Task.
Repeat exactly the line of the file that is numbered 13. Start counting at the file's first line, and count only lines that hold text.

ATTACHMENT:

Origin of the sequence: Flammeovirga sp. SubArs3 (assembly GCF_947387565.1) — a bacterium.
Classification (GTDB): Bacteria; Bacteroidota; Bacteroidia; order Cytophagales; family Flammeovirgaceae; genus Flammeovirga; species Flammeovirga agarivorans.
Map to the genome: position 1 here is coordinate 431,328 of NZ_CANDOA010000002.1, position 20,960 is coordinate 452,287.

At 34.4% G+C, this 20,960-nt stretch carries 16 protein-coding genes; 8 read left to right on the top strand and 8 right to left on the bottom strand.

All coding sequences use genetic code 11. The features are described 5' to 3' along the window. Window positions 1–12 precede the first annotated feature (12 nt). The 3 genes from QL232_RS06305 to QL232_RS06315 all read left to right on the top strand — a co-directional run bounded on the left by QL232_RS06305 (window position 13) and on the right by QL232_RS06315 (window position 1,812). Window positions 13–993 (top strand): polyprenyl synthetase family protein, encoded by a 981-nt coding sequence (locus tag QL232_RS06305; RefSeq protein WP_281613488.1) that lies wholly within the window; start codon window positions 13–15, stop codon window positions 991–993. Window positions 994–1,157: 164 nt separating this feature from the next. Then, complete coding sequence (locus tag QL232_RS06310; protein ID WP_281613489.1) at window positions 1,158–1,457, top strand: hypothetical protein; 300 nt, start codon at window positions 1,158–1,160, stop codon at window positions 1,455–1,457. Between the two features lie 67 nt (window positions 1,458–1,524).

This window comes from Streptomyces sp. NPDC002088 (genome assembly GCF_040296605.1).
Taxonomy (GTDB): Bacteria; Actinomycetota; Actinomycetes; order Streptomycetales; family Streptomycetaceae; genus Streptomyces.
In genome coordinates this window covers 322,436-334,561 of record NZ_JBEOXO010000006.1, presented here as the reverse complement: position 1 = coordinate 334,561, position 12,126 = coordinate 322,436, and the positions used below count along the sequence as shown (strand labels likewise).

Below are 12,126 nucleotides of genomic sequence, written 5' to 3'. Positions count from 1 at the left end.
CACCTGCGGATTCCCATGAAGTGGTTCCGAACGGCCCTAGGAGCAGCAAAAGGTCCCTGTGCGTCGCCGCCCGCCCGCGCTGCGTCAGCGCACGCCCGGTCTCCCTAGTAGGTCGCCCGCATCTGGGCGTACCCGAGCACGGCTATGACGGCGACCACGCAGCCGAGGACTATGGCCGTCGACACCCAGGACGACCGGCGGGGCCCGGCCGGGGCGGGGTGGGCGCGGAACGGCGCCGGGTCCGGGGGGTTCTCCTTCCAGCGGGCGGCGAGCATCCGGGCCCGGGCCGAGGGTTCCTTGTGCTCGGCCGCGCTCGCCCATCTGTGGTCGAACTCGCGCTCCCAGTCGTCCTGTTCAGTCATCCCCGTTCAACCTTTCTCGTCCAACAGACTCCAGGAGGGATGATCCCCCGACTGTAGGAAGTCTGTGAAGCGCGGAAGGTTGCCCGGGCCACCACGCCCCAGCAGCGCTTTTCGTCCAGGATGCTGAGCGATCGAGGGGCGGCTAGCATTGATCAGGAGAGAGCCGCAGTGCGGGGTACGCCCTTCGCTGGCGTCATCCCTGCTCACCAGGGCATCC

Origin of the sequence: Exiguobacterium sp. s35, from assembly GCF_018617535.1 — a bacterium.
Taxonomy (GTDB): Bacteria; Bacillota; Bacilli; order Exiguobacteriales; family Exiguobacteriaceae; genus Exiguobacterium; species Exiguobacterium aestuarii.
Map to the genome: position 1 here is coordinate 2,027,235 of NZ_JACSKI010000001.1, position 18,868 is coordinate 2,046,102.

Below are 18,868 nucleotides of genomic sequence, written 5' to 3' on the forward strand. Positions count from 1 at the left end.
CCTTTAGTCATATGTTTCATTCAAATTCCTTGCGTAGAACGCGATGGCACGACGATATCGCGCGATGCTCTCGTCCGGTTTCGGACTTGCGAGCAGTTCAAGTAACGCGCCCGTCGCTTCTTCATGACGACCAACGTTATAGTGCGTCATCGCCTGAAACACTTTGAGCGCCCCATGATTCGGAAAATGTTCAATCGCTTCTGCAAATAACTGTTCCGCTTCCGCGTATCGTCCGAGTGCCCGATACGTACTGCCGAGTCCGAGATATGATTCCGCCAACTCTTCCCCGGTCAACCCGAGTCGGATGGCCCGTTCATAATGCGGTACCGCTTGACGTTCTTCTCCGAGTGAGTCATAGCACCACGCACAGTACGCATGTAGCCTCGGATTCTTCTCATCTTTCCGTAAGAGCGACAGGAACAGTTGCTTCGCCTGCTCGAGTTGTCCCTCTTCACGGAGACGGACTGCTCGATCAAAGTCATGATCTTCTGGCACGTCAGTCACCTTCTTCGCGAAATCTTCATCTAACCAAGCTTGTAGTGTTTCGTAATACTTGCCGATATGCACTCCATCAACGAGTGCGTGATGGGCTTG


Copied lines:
Map to the genome: position 1 here is coordinate 2,027,235 of NZ_JACSKI010000001.1, position 18,868 is coordinate 2,046,102.